Turkey’s presidential spokesman, Ibrahim Kalin, said his country had offered to evacuate wounded Ukrainian soldiers and civilians by ship from Azovstal, the official state broadcaster TRT said.
Over the weekend, Russian forces hit a chemical plant and 11 high-rise buildings in Siverodonetsk, in the Donbas, regional Gov. Serhii Haidaii said. Russian missiles also destroyed “military infrastructure facilities” in the Yavoriv district of western Ukraine, near the Polish border, the Lviv region’s governor said. Lviv is a gateway for Western-supplied weapons to Ukraine.
And Ukrainian forces stopped an attempted Russian advance near the eastern city of Izyum, the governor of Ukraine’s Kharkiv region, Oleh Sinegubov, reported.
The Ukrainian claims could not be independently verified, but Western officials also painted a somber picture for Russia.
Britain’s Defense Ministry estimated that the Russian army had lost up to one-third of the combat strength it committed to Ukraine in late February and was failing to gain any substantial territory. “Under the current conditions, Russia is unlikely to dramatically accelerate its rate of advance over the next 30 days,” the ministry said.
Despite the fighting in the wider Kharkiv region and the threat of Russian missile attacks, many people were returning home to Kharkiv and other cities around Ukraine, Anna Malyar, deputy head of the Ministry of Defense, said.
Refugees were returning not just because of optimism that the war might ebb.
“Living somewhere just like that, not working, paying for housing, eating … they are forced to return for financial reasons,” Malyar said in remarks carried by the RBK-Ukraine news agency.
Countries neighboring Russia and Ukraine worry they could be next after Russia invaded Ukraine.
Sweden’s parliament on Monday was to discuss joining NATO after the ruling Social Democratic Party endorsed a plan to do so. An announcement by the Cabinet was expected to follow.
During a visit to Sweden, U.S. Senate Republican leader Mitch McConnell said Sunday that Finland and Sweden would be “important additions” to NATO and that the U.S. should swiftly ratify their membership. A delegation of GOP senators led by McConnell made a surprise visit to Kyiv on Saturday.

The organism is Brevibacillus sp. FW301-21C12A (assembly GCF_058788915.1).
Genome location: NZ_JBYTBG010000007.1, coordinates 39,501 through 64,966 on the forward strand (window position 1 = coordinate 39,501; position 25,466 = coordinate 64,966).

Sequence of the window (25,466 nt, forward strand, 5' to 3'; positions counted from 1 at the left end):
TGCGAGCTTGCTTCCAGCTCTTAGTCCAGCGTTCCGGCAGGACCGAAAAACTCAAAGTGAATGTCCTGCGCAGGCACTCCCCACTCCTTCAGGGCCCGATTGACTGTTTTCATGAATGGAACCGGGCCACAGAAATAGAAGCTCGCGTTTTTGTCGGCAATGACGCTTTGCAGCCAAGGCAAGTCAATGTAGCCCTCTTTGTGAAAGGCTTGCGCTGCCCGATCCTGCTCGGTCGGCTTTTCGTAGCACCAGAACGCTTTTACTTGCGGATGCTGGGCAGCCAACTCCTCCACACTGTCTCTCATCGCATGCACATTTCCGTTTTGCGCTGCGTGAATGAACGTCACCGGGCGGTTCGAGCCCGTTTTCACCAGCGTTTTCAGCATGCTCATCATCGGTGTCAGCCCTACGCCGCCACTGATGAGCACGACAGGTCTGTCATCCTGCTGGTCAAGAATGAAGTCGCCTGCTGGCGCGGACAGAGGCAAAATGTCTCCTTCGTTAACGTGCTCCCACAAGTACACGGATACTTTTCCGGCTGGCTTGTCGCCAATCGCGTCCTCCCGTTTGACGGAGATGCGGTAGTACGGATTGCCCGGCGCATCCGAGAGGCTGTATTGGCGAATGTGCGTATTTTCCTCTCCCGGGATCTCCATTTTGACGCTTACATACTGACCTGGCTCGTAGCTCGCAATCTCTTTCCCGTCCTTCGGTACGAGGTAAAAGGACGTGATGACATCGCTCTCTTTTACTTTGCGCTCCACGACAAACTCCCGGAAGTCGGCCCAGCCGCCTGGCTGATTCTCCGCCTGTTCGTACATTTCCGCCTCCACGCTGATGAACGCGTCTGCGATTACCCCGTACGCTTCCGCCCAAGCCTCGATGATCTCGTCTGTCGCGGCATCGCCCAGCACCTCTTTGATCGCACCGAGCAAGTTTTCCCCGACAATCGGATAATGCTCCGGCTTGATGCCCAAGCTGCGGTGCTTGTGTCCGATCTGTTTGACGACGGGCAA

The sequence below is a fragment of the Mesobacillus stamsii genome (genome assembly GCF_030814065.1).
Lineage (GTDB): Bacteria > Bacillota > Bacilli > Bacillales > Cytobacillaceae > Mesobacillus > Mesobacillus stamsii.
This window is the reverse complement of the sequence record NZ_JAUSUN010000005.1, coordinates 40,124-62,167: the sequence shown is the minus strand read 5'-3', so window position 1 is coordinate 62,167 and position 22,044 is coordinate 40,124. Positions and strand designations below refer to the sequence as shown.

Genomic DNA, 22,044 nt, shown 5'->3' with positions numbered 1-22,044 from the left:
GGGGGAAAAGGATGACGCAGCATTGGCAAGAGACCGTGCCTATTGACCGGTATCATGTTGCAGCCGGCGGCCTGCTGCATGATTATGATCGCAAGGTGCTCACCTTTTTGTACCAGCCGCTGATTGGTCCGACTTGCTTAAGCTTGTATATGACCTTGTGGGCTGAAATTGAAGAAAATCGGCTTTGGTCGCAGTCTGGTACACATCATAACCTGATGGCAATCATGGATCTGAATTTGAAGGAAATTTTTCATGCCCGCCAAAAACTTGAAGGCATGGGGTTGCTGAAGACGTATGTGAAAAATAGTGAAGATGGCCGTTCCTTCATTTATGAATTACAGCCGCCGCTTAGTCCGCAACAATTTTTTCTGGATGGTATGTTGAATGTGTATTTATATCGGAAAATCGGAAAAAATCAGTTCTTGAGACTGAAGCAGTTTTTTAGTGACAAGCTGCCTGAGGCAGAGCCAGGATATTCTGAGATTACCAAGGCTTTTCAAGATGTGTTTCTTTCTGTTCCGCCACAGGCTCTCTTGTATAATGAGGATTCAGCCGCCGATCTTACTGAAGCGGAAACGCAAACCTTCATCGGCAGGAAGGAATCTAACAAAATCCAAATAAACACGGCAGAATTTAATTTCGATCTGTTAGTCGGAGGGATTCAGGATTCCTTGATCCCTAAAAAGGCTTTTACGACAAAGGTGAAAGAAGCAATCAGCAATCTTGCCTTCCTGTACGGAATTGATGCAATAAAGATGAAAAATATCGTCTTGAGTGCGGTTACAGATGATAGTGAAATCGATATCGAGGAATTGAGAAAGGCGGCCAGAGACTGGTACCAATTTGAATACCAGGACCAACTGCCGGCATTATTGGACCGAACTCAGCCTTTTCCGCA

NATO operates by consensus, however, and Turkey has cast doubts over adding Finland and Sweden as members.
Ukraine celebrated a morale-boosting victory on Saturday night in the Eurovision Song Contest. The folk-rap ensemble Kalush Orchestra won the glitzy pan-European competition with its song “Stefania,” which has become a Ukrainian wartime anthem.
Zelenskyy vowed his nation would claim the customary winner’s honor of hosting the next annual competition.
“Step by step, we are forcing the occupiers to leave the Ukrainian land,” Zelenskyy said.
The band’s frontman, Oleh Psiuk, said at a news conference Sunday that the musicians were “ready to fight” when they return home. Ukraine’s government prohibits men between 18 and 60 from leaving the country, but the all-male band’s six members got special permission to go to Italy to represent Ukraine in the contest.
McQuillan reported from Lviv, Ukraine. Yuras Karmanau in Lviv, Mstyslav Chernov and Andrea Rosa in Kharkiv, Elena Becatoros in Odesa and other AP staffers around the world contributed to this report.
Follow AP’s coverage of the war in Ukraine: https://apnews.com/hub/russia-ukraine